which is analogous to the operator in the case of the nonlinear Schrödinger equations used in . The operator was used previously in paper of  for constructing the scattering operator for nonlinear Klein-Gordon equations with a supercritical nonlinearity. We have ; therefore the commutator , where is a linear part of (1.1). Since is not a purely differential operator, it is apparently difficult to calculate the action of on the nonlinearity in (1.1). So, instead we use the first-order differential operator
which is closely related to by the identity and acts easily on the nonlinearity. Moreover, it almost commutes with , since .
Also we use the method of normal forms of  by which we transform the quadratic nonlinearity into a cubic one with a nonlocal operator. We multiply both sides of equation (1.1) by the free Klein-Gordon evolution group and put to get
where Integrating (1.11) with respect to time, we find
Then we integrate by parts with respect to taking into account (1.11),
Returning to the function , we obtain the following equation:
with the symmetric bilinear operator
and Our main point in this paper is to show that the right-hand side of (1.14) can be decomposed into two terms; one of them is a cubic nonlinearity
and the other one is a remainder term with an estimate like
Remark 1.2. We believe that all quadratic nonlinear terms of problem (1.3) also could be considered by this approach. In the same way as in the derivation of (1.14) we get from (1.3) where with Some more regularity conditions are necessary to treat the bilinear operators . Also we have to show that are the nonresonant terms (i.e., remainders) and to remove the resonant terms by an appropriate phase function. We will dedicate a separate paper to this problem.
We prove our main result in Section 3. In the next section we prove several lemmas used in the proof of the main result.
First we give some estimates for the symmetric bilinear operator
Denote the kernel as follows:
Lemma 2.1. The representation is true where the kernel obeys the following estimate: for all Moreover the following estimates are valid: for , provided that the right-hand sides are bounded.
Proof. To prove representation (2.4), we substitute the direct Fourier transforms
into the definition of the operator . Then changing , we find
where the kernel is
Changing the variables of integration and (the prime we will omit), we get
where We change and ) and denote
For the case of we integrate by parts using the identity where Then we get
Hence we can estimate the kernel as follows:
for the case of For the case of we integrate three times by parts with respect to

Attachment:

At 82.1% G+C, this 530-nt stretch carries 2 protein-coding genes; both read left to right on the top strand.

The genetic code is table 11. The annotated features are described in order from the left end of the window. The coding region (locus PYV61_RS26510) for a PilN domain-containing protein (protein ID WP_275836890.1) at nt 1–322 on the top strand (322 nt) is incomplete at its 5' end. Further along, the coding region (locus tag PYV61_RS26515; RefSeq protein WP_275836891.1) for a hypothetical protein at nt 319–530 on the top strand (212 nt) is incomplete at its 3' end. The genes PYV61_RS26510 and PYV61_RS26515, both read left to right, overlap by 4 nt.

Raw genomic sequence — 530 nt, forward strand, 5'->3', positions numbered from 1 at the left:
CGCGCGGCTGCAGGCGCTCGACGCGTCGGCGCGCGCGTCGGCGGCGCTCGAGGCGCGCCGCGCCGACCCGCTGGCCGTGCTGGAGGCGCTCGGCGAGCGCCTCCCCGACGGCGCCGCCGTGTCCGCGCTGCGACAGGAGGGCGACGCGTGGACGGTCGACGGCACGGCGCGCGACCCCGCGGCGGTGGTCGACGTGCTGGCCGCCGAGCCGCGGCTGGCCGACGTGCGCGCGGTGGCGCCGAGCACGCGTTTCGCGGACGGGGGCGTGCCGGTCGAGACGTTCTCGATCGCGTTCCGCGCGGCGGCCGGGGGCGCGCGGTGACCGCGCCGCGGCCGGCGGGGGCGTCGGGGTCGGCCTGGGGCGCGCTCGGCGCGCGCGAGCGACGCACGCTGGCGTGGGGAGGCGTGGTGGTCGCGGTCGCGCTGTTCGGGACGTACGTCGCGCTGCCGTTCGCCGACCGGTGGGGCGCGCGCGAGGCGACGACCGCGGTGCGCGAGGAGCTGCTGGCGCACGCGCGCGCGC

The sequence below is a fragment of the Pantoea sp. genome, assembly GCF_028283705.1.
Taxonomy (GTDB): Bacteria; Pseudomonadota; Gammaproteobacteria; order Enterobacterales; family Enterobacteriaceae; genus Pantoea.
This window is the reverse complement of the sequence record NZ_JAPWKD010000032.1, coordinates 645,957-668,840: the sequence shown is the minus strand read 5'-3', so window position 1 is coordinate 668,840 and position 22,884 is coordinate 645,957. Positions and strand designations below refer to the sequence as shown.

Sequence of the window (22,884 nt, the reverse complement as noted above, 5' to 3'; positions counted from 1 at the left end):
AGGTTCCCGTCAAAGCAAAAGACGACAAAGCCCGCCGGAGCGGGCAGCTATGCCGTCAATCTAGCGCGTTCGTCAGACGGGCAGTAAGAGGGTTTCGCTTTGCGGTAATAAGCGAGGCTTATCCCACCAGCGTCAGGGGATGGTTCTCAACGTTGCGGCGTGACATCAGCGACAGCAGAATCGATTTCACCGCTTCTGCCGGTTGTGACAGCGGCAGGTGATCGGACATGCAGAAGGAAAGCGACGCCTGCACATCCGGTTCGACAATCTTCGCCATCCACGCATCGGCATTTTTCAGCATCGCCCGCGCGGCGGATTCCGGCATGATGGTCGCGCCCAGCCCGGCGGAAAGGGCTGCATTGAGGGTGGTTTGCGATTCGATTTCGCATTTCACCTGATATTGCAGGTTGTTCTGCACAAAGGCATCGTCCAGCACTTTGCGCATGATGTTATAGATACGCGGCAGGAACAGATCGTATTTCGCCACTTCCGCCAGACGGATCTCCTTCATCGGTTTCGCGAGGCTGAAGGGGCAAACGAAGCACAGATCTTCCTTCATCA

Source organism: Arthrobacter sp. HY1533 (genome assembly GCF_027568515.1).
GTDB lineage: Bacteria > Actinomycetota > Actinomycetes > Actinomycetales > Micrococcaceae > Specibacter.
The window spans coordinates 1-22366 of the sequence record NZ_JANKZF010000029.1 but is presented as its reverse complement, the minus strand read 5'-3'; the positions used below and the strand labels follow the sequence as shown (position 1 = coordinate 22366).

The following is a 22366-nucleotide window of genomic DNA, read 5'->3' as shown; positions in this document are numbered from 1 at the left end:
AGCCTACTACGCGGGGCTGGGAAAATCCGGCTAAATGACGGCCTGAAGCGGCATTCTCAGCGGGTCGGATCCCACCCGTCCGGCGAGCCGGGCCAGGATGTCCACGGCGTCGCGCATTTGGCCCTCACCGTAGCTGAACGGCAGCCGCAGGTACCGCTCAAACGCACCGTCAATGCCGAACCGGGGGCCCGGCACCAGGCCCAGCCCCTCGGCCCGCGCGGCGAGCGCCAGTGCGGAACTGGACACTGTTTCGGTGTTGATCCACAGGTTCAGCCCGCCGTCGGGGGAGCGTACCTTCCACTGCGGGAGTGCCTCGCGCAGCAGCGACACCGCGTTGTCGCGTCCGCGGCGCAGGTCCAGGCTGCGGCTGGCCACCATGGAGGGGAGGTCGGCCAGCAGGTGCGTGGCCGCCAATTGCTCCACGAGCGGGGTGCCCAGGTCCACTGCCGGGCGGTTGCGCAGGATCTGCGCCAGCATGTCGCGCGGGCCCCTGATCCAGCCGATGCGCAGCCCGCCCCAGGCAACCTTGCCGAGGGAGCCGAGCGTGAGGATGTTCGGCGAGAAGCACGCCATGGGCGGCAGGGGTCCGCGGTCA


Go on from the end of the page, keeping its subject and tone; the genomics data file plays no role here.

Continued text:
Hence we can estimate the kernel as follows:
for all For the case we integrate by parts three times with respect to
Note that Hence
Finally for the case of we integrate by parts three times with respect to and
then we can estimate the kernel as follows:
for all Hence estimate (2.5) is true.
By virtue of estimate (2.5) applying the Hölder inequality with and the Young inequality with and , we find where .
We now estimate the operator as follows: Then by virtue of estimate (2.4) applying the Hölder and Young inequalities, we get Lemma 2.1 is proved.
We now decompose the free Klein-Gordon evolution group where similarly to the factorization of the free Schrödinger evolution group. We denote the dilation operator by
Define the multiplication factor where for and for We introduce the operator
The inverse operator acts on the functions defined on as follows:
for all since and We now introduce the operators
so that we have the representation for the free Klein-Gordon evolution group
The first term of the right-hand side of (2.31) describes inside the light cone the well-known leading term of the large-time asymptotics of solutions of the linear Klein-Gordon equation with initial data . The second term of the right-hand side of (2.31) is a remainder inside of the light cone, whereas the last term represents the large time asymptotics outside of the light cone which decays more rapidly in time. We also have
where the right-inverse operators are
In the next lemma we state the estimates of the operators .
Lemma 2.2. The estimates hold as follows: where and where provided the right-hand sides are finite.
Proof. Changing the variable of integration , we see that
Consider the estimate for the derivative . Define Note that and Hence integrating by parts one time yields where . Also we have Hence the estimate is true Since , we get Consider the -estimate of the integral We have where the kernel After a change , we find We now change the contour of integration in as then Since , using (2.38) and the inequality for we get ; also we have for . Therefore we obtain the estimate if we choose and Thus we get since
In the same manner we consider the estimate of the integral where the kernel since by a direct calculation In the same way as in (2.47) we have if we choose , and Therefore we get Hence Thus we have the second estimate of the lemma.
Consider the estimate for the derivative . Note that and Hence integrating by parts one time yields where and The estimate is true Consider the -estimate of the integral We have, changing and , where the kernel We now change the contour of integration in as ; then Since